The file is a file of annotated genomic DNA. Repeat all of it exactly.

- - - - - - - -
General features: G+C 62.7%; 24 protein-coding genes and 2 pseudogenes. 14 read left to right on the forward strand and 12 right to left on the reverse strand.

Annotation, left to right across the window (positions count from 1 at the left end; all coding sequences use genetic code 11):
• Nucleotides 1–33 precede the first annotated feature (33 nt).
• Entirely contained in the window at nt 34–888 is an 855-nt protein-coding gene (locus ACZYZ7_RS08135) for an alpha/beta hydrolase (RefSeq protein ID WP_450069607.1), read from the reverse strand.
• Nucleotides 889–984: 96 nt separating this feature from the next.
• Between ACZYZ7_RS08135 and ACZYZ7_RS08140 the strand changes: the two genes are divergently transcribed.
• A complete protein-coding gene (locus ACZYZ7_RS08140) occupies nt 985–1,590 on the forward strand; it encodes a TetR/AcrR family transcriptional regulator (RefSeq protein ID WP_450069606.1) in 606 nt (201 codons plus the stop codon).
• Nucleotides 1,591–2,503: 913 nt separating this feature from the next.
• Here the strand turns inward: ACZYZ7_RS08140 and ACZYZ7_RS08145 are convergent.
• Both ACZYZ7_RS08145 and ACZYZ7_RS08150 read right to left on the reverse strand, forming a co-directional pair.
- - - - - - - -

General features: G+C 62.7%; 24 protein-coding genes and 2 pseudogenes. 14 read left to right on the forward strand and 12 right to left on the reverse strand.

Annotation, left to right across the window (positions count from 1 at the left end; all coding sequences use genetic code 11):
• Nucleotides 1–33 precede the first annotated feature (33 nt).
• Entirely contained in the window at nt 34–888 is an 855-nt protein-coding gene (locus ACZYZ7_RS08135) for an alpha/beta hydrolase (RefSeq protein ID WP_450069607.1), read from the reverse strand.
• Nucleotides 889–984: 96 nt separating this feature from the next.
• Between ACZYZ7_RS08135 and ACZYZ7_RS08140 the strand changes: the two genes are divergently transcribed.
• A complete protein-coding gene (locus ACZYZ7_RS08140) occupies nt 985–1,590 on the forward strand; it encodes a TetR/AcrR family transcriptional regulator (RefSeq protein ID WP_450069606.1) in 606 nt (201 codons plus the stop codon).
• Nucleotides 1,591–2,503: 913 nt separating this feature from the next.
• Here the strand turns inward: ACZYZ7_RS08140 and ACZYZ7_RS08145 are convergent.
• Both ACZYZ7_RS08145 and ACZYZ7_RS08150 read right to left on the reverse strand, forming a co-directional pair.